Regular service on the new subway line will begin at 5 a.m. this morning, operating from the terminal on Hill street, with sixty-seven trains running daily over the underground line to Glendale and thirty-two to Burbank.

The completion of the new tunnel, which is one mile in length, terminating at First street and Glendale Boulevard, marks a triumph in construction of the character, only fourteen months having been required for the work. Work is still going forward on the terminal building, which it is estimated will be completed next July. The entire improvement, including tunnel and building, will represent an aggregate investment on the part of the Pacific Electric Railway Company and the Subway Terminal Corporation of $9,250,000.

Within months additional trains began service to Hollywood. Anticipated additional subway lines were never built. This subway line was a great success – especially during World War II –  but ridership dropped off quickly as freeways were expanded. In 1955, the subway line was closed and tracks removed.

In a Nov. 22, 1925, article the Times listed some facts about the new subway:

Los Angeles’ first subway is one mile long.

Begins at First street and Glendale Boulevard.

Ends at Hill street, between Fifth and Fourth streets.

Tunnel is twenty-eight feet wide and twenty-one feet high.

Thirty feet underground, downtown end; sixty feet some places.

Bore lined with steel-reinforced concrete, two to four feet thick.

New building to be thirteen stories high and contain 600 offices.

First construction work on subway began May 3, 1924.

In 2007 the Subway Terminal Building was renovated and renamed “Metro 417.”


  1. July 5, 2012, 4:40 pm

    Just as a nod to L.A.'s past efforts the folks at Metro should reopen this mile long subway with a vintage subway car. Hey, we have Angel's Flight in operation not far from the Hill St. point where this subway starts.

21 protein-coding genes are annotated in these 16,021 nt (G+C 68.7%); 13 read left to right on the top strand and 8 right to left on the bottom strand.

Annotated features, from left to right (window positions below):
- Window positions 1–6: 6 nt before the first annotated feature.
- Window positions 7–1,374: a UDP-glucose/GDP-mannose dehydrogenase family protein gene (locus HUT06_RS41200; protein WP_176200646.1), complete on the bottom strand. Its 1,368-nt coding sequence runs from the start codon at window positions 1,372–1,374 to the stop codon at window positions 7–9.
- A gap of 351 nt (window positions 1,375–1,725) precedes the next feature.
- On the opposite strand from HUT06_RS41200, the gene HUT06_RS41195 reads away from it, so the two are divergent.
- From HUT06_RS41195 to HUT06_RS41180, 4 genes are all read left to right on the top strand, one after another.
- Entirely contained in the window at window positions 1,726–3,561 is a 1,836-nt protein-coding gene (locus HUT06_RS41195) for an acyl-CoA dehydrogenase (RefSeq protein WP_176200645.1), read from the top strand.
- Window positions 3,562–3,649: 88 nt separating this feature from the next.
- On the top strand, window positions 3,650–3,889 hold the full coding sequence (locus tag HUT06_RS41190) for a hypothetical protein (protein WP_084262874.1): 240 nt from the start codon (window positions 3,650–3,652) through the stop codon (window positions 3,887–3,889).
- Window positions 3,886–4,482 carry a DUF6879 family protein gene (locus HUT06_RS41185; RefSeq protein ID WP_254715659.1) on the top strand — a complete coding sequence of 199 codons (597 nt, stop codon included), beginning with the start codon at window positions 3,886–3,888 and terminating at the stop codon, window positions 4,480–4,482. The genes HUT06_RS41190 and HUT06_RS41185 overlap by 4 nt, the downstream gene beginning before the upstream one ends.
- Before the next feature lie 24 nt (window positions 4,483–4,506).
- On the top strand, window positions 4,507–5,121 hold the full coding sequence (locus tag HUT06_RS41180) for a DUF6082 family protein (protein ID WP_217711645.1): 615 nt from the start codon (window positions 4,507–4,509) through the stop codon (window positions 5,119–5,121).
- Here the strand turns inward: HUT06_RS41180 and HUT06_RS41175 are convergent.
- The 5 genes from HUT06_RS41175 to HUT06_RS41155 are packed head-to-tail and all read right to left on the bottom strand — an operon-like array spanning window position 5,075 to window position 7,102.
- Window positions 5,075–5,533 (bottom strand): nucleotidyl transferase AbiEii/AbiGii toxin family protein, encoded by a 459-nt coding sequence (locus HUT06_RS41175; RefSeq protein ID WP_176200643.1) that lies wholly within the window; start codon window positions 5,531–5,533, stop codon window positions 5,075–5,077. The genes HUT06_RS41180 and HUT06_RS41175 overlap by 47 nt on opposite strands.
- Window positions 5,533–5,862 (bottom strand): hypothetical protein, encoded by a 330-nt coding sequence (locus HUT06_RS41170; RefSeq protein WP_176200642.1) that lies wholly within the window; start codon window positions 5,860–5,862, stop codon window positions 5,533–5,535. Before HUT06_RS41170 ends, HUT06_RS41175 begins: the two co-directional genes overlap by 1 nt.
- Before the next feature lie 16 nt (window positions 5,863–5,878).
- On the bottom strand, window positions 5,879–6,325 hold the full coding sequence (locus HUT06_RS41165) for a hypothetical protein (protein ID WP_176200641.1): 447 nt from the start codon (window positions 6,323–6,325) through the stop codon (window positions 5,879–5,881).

So this original underground rail was a way of getting folks from downtown to the begining of what was surely in those days the West side, without having to go over Bunker Hill. It was a good start but the oil companies had other plans for our city.

  2. July 6, 2012, 8:50 am

    It was indeed the oil companies that made this disappear. Thank you for bringing them onto the carpet.

    By: S. Kovacs
  3. July 9, 2012, 8:02 am

    If it wasn't for oil you would be living in a grass shack by the LA river scratching out a living by catching some fish here and there!

    By: mmystics
  4. July 6, 2012, 3:12 pm

    Actually, neither the oil companies nor GM had anything to do with the demise of the Pacific Electric. Learn the fact. What did the rail side of PE in was a fixed infrastructure that limited routes and had to be maintained with private funds, combined with the PUC-predecessor that limited rates, leading to old equipment being used. This lost favor with the public, who found greater flexibility and more modern equipment on bus routes. During the period of the PE (which was the entire subway period – the PE successors didn't operate through the subway), the supposed arrangements with GM were not in place (those were done by National City Lines; the LA equivalent, Metropolitan Coach Lines never abandoned a rail line). You can't reopen the subway; the center portion has been blocked by the parking garage of the Bonadventure Hotel (or was it ARCO Plaza).

    By: cahwyguy
  5. July 6, 2012, 9:18 pm

    It was the Bonaventure. In '74 as I recall. Same time the Biltmore was restored.

    By: aviationhs71
  6. July 6, 2012, 2:52 am